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Kerala’s temple of wonders

An experience of the Padmanabhaswamy temple in Thiruvananthapuram leaves the writer in a thrall

It’s 3am and I’m desperately draping a saree over a pair of fitted jeans and a shirt. This isn’t a sartorial quirk—I’m in Thiruvananthapuram, Kerala, and have risen early to visit the famous Padmanabhswamy temple after which I intend to slip out of the saree and drive to Kanyakumari three hours away to catch the sunrise.

The temple, I’m told, follows a strict dress code—sarees for women and mundus without shirts for men. It is hard enough to tie the six-yard garment around myself without having to do it at such an ungodly hour but then, what the occidental world refers to as an ungodly hour Hindus call the brahmamuhurta-the “auspicious time of Brahma,”-and is the last quarter of the night before the morning sun. Those early hours before sunrise are supposed to be highly conducive for connecting with higher consciousness through spiritual practices.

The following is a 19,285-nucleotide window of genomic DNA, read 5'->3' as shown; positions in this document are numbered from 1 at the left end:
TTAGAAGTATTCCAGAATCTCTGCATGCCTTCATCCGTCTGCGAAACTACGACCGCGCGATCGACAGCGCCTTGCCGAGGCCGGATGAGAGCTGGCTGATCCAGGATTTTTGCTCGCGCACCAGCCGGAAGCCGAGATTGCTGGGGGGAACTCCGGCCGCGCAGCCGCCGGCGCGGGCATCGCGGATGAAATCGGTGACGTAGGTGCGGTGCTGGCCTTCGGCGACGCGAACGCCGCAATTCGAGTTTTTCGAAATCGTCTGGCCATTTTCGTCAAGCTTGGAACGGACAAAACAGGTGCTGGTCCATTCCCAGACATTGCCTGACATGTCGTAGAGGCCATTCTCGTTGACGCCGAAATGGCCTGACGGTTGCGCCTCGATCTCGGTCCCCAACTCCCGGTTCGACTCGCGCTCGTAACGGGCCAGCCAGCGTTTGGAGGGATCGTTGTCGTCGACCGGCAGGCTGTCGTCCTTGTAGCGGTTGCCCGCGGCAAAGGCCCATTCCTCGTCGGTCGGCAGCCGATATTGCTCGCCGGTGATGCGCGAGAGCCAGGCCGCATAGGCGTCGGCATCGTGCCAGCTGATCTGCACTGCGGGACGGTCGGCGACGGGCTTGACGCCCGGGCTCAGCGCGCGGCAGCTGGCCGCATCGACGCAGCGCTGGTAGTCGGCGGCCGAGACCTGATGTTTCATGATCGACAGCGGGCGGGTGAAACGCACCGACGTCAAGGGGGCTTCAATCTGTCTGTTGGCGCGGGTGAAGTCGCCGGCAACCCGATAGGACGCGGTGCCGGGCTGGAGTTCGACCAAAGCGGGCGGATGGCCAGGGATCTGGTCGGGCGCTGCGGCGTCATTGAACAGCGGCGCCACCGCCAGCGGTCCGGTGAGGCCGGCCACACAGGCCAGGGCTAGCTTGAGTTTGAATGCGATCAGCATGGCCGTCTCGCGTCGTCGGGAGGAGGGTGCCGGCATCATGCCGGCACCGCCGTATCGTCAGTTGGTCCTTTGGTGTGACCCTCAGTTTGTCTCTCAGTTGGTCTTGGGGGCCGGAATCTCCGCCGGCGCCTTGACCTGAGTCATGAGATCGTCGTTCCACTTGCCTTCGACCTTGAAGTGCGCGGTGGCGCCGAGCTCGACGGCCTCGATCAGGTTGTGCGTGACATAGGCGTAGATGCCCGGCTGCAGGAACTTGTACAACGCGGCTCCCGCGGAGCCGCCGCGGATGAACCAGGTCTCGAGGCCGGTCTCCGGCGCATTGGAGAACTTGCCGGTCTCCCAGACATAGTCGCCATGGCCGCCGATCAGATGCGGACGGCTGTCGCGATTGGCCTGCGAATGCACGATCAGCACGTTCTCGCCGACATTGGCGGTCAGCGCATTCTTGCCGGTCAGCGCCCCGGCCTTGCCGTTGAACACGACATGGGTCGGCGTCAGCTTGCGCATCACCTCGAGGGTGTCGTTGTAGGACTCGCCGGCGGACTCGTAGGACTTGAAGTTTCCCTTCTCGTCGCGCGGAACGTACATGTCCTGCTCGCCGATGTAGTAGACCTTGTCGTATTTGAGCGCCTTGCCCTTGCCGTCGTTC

Now, as a tourist committed to partaking in all local traditions, spiritual or secular, I am walking in hurried steps towards the famous Padmanabhaswamy temple to make the most of the spiritually charged hour and experience its power for myself. Having arrived in the city nearly forty-eight hours earlier for a literature festival, I’ve been stealing myself away in between panel discussions for some sightseeing. It’s been a race against time but from delighting in Raja Ravi Varma’s paintings to enjoying the artefacts inside the museums, buying local spices and indulging in kanjeevaram saree shopping, I’ve managed to do it all along with another writer friend from Mumbai.

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